I'm halfway through McDonald's River of Gods. It's hard to find sustained tracts of time to read, and this book is dense enough that it isn't very forgiving of several days away from it. I'll probably fall asleep with it tonight. I've also been reading The Best Science Fiction and Fantasy of the Year, edited by Jonathan Strahan and published by Night Shade Books. It's got a lot of good stuff in it, as you might guess. I liked Christopher Rowe's "Another Word For Map is Faith" and "I, Row-Boat" by my old Clarion-mate Cory Doctorow, even though hard sf isn't usually my thing.  I don't always pick up Dozois's Year's Best SF volumes, so I'm reading stuff I might not otherwise have seen this year, which is the chief virtue of these anthologies. I can't help but wonder, though, how much overlap there'll be with the upcoming Year's Best Fantasy & Horror. How many "Best Of" volumes can the market accommodate?  

Big, Scary Career Change

My brother owns a house-painting company here in Asheville. He's asked me to join him in ownership because his partner of the last three years is leaving. I've been thinking about it for a few days, and right now I'm inclined to accept his offer. It is worth mentioning that I've never painted a house in my life. It's also worth mentioning that when he started this business three years ago, neither had he: his partner was the one with the experience and the contacts. But he learned the trade and assures me that I can learn it too. I'm sure that I can; I got my first job as a line cook in a high-volume restaurant which required two years' minimum experience from all new hires. I told the chef I had none, but that in six months' time I'd be one of his go-to guys in the kitchen. It turned out to be true, and I think the same will be true here. What my brother most needs help with, anyway, is the business side of things. The painting crew is good and respected by contractors, but their books are in a mess. I can help him make that right.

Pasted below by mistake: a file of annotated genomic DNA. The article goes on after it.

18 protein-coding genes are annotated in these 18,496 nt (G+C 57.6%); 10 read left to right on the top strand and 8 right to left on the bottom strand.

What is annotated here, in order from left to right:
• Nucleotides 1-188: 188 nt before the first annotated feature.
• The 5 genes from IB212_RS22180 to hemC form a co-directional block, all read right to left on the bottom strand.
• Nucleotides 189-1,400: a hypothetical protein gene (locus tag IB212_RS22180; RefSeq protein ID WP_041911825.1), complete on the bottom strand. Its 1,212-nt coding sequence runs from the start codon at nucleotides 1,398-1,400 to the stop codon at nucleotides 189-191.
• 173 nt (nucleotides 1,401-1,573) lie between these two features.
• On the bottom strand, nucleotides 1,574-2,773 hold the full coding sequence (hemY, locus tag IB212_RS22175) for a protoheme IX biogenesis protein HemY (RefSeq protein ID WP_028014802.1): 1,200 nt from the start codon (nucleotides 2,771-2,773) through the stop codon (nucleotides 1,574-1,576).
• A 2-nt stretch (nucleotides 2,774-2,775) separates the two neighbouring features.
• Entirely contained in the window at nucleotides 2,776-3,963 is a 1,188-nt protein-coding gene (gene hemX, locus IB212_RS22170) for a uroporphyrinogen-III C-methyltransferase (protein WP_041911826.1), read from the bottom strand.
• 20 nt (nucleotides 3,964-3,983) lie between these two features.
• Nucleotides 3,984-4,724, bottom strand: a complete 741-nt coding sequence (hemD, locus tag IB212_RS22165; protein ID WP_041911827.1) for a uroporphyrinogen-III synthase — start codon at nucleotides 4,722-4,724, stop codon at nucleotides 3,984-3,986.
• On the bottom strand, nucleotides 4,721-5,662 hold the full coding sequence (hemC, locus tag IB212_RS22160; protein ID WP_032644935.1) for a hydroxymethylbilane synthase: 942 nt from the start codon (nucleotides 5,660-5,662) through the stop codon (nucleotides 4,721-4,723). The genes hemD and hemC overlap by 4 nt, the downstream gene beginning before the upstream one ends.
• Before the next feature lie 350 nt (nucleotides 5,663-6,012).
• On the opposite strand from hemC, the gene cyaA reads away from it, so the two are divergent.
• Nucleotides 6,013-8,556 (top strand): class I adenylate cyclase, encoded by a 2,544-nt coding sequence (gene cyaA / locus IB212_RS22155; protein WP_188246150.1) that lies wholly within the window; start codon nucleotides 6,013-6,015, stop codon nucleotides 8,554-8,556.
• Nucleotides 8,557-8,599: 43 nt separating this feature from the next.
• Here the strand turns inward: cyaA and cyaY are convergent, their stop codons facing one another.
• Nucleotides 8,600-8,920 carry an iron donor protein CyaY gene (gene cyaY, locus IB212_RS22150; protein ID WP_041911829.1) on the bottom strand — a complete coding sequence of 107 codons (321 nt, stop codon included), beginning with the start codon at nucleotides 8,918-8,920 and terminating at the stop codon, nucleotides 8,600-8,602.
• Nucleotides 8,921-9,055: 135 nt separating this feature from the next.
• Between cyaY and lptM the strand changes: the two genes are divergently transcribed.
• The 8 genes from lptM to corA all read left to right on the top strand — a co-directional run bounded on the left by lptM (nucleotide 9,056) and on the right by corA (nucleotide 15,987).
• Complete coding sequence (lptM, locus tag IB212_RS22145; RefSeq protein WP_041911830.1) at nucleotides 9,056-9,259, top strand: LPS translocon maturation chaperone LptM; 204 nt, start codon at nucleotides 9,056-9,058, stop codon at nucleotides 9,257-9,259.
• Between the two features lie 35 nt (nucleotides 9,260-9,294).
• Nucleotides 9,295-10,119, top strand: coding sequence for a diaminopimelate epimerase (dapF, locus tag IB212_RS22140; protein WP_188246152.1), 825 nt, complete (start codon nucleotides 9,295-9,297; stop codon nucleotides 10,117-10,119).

It's a scary proposition in many ways. Right now I have job security and an income which, while not guaranteed (I'm a waiter, after all), is at least relatively consistent. My current job offers health insurance, which frankly is its chief appeal. Going into a new venture of this sort has a much higher potential for income and personal satisfaction, but there's always the chance that the bottom could fall out. There's also the reality that I will be learning on the job, and therefore will be more of a hinderance than a help for the first month or  two. 

But the upsides are too attractive to ignore. The company is currently in debt, but not catastrophically so, and a little fiscal responsibility will straighten it out fairly quickly. Once that's done the income will be much more than I'm currently making. Working as a waiter in the place that I am, it's literally impossible to save. The latter half of each month is a sprint to get the rent money in time. It's dispiriting, to say the least. Asheville's population is constantly growing, so the work for painters and related trades is plentiful. The hours are better: most of the painting will be done by a crew. That would leave more time for my daughter and for writing. As it stands now, and has done for a while, time is a rare commodity. 

It may all blow up in my face, but I think I have to take the risk here. Worst case scenario, I go back to waiting tables and back to being broke. Best case scenario, a little financial elbow room and more time to pursue what's most important. 

Yeah. I'm going to do it. God help me!